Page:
What cultural studies needs is more theory
McKee, Alan (2002) What cultural studies needs is more theory. Continuum: Journal of Media and Cultural Studies, 16(3), pp. 311-316.
The topic of the 2001 Cultural Studies Association of Australia conference was 'What's left of theory?' Not an easy question, of course, and one that I would like to approach by asking another: What do we mean by 'theory'.
In May 2001, I published an article in the CSAA newsletter called 'What cultural studies needs is less Adorno'. Some of the responses I got to this piece suggested that my underlying message was 'what cultural studies needs is less theory'. I am taking the opportunity here to suggest that a rejection of Adorno is not the same thing as a rejection of theory. In fact, the title of this article can be expanded slightly: 'What cultural studies needs is more theory. And less Adorno'.
The argument of my piece in the newsletter was that attempting to generalise cultural theories across different historical and cultural circumstances is not - it seems to me - always very useful. The distrust of mass culture evinced by writers of the Frankfurt School, for example, is perfectly comprehensible in the context in which they wrote: but I don't think it tells us very much about Australian - or British, or American - culture at the beginning of the twenty first century. We need to expand our theoretical bases, rather than contracting them.
But by this, I do not mean simply including Zizek in our reading lists. Rather, I am interested in who we call a theorist, and what parts of culture we honour with the title of 'theory'. I am worried that we tend to think that academics and participants in what we used to call 'high culture' (before we dismantled such boundaries) are 'theorists'; while workers in popular forms of culture rarely receive that name. Working recently on the related concept of the 'public intellectual', I was depressed to see how many cultural studies writers see 'intellectuals' are being only academics, literary novelists and performance artists. By contrast, the category of cultural workers most commonly derided (by several writers) is the talk show host.
Citation countsare sourced monthly fromand citation databases.
These databases contain citations from different subsets of available publications and different time periods and thus the citation count from each is usually different. Some works are not in either database and no count is displayed. Scopus includes citations from articles published in 1996 onwards, and Web of Science® generally from 1980 onwards.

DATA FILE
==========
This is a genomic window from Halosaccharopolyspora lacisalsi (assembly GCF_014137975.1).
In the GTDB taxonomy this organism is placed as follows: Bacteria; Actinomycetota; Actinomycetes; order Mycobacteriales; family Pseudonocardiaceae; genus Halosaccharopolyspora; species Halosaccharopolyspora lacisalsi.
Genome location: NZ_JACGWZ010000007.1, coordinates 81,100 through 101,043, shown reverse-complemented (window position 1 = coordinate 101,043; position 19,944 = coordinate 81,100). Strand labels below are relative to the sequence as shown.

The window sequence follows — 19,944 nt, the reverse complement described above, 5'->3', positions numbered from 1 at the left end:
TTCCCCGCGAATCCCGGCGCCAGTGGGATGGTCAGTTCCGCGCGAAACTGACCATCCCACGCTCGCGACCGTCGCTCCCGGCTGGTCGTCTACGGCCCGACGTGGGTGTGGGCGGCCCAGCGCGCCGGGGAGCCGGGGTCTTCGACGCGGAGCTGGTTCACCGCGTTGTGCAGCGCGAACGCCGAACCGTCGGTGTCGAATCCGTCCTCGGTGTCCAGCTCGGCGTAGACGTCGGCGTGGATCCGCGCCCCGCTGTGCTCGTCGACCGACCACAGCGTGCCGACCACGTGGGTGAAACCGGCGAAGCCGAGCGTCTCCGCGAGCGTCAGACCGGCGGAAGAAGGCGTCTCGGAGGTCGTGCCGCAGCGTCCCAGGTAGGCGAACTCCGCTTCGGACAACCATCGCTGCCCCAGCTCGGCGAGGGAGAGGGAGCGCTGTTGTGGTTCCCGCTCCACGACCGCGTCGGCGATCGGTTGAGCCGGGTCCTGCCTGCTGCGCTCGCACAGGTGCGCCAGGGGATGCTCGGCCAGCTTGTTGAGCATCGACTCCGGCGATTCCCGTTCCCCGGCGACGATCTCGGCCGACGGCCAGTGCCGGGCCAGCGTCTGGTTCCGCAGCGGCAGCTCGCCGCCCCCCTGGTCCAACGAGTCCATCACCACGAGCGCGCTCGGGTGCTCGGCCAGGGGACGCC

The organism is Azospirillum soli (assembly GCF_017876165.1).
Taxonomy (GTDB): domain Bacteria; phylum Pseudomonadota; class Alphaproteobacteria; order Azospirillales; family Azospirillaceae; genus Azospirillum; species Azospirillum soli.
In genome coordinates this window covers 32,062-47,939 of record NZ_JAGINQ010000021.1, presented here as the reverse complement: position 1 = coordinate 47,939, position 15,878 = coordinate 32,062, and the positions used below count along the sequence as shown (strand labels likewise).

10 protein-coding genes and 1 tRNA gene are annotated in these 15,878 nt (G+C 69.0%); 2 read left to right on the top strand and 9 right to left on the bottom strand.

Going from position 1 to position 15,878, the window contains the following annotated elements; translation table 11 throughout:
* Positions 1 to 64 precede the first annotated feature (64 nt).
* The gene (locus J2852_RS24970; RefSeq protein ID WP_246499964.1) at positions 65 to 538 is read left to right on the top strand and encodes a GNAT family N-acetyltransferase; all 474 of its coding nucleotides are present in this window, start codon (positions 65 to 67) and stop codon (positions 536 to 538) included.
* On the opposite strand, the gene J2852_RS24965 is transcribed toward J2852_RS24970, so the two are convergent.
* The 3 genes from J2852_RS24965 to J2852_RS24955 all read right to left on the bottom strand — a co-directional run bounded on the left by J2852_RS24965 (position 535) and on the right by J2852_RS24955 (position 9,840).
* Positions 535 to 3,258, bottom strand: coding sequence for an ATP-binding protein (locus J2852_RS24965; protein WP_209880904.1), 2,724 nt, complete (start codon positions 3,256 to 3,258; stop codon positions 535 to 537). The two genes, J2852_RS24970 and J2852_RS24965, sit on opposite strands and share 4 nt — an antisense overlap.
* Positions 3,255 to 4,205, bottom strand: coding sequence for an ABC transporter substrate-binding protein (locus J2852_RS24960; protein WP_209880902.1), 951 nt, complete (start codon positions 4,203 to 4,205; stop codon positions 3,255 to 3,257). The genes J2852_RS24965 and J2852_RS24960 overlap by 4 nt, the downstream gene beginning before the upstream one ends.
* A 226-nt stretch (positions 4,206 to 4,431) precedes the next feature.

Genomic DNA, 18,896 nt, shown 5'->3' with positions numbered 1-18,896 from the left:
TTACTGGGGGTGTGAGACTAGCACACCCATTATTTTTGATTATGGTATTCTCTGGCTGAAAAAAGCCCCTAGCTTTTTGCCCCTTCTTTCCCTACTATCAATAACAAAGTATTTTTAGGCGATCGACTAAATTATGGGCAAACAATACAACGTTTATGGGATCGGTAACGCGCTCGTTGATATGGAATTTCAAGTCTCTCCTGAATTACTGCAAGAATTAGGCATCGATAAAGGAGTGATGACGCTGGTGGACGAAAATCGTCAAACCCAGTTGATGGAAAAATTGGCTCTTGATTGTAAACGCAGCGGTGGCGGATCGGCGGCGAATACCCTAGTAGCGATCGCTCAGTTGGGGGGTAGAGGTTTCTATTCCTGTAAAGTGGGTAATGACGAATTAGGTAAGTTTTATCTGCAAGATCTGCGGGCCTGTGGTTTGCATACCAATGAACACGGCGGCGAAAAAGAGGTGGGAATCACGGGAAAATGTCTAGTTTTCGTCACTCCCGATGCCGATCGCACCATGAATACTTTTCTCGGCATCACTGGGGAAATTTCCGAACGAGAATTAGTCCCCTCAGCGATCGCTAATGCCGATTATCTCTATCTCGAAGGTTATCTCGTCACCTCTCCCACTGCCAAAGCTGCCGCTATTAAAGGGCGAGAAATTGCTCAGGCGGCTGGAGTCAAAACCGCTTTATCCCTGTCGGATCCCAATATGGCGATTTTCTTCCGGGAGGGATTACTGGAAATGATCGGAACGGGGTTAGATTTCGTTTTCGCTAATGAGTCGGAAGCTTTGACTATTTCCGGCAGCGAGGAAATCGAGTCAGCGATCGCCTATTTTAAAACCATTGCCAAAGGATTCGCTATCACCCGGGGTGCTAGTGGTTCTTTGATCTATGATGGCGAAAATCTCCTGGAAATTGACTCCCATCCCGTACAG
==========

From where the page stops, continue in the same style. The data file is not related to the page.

Citations counts from theindexing service can be viewed at the linked Google Scholar™ search.
Full-text downloadsdisplays the total number of times this work’s files (e.g., a PDF) have been downloaded from QUT ePrints as well as the number of downloads in the previous 365 days. The count includes downloads for all files if a work has more than one.
|Item Type:||Journal Article|
|Subjects:||Australian and New Zealand Standard Research Classification > LANGUAGES COMMUNICATION AND CULTURE (200000) > COMMUNICATION AND MEDIA STUDIES (200100)|
Australian and New Zealand Standard Research Classification > LANGUAGES COMMUNICATION AND CULTURE (200000) > CULTURAL STUDIES (200200)
Australian and New Zealand Standard Research Classification > STUDIES IN CREATIVE ARTS AND WRITING (190000) > FILM TELEVISION AND DIGITAL MEDIA (190200)
|Divisions:||Current > QUT Faculties and Divisions > Creative Industries Faculty|
|Copyright Owner:||Copyright 2002 Taylor and Francis|
|Copyright Statement:||This is an electronic version of an article published in [Continuum: Journal of Media & Cultural Studies 16(3):pp. 311-316.]. [Continuum: Journal of Media & Cultural Studies] is available online at informaworldTM with http://www.tandf.co.uk/journals/carfax/10304312.html|
|Deposited On:||16 Sep 2008|
|Last Modified:||17 Sep 2010 11:32|
Repository Staff Only: item control page